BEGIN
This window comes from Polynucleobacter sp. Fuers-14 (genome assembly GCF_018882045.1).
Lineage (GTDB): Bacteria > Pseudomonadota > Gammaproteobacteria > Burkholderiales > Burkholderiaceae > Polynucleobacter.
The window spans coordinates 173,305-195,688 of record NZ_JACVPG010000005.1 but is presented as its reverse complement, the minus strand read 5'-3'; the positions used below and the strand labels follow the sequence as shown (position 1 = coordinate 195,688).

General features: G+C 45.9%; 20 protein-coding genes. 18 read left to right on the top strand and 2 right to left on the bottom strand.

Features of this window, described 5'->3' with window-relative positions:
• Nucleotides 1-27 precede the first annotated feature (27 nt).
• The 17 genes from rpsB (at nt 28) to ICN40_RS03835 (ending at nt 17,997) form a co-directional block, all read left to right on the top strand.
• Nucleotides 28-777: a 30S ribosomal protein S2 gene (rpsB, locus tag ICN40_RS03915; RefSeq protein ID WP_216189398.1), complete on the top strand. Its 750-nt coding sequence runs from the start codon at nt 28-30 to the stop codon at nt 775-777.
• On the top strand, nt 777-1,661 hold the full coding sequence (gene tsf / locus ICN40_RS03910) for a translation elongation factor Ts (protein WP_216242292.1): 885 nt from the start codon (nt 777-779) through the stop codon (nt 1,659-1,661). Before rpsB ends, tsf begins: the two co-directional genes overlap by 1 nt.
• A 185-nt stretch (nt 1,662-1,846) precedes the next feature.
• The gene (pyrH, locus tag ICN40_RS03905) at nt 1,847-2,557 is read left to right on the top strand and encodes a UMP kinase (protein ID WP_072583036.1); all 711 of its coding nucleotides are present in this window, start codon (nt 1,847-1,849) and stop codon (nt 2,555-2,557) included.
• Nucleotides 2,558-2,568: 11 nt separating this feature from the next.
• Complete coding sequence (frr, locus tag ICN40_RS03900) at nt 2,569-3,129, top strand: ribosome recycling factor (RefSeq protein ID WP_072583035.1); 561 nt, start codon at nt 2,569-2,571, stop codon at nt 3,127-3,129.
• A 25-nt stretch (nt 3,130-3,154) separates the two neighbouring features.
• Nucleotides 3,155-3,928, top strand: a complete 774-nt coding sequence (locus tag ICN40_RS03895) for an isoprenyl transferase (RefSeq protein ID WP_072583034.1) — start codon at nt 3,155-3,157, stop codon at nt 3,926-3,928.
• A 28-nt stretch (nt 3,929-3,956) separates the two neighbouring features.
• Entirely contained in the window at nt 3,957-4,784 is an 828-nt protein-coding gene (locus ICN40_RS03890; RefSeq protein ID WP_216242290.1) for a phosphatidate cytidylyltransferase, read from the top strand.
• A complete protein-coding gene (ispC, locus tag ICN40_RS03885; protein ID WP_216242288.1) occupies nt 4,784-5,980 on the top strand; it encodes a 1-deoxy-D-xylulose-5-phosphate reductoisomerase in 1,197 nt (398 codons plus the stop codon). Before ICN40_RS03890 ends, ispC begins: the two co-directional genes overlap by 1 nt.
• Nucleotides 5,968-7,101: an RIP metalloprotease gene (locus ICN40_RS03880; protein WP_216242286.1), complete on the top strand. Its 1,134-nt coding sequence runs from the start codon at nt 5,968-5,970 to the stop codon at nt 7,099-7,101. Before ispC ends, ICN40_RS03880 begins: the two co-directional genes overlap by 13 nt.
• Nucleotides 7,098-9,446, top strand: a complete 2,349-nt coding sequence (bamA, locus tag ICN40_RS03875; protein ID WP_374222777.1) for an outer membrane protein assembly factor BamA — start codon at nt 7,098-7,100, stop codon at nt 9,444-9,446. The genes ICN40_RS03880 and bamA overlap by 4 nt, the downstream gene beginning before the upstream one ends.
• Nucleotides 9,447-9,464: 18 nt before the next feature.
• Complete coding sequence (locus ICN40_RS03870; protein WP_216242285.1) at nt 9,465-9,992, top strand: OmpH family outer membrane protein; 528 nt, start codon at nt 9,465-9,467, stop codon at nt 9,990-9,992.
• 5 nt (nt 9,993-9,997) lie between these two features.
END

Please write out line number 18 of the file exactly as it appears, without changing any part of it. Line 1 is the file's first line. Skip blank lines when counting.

• A complete protein-coding gene (ispC, locus tag ICN40_RS03885; protein ID WP_216242288.1) occupies nt 4,784-5,980 on the top strand; it encodes a 1-deoxy-D-xylulose-5-phosphate reductoisomerase in 1,197 nt (398 codons plus the stop codon). Before ICN40_RS03890 ends, ispC begins: the two co-directional genes overlap by 1 nt.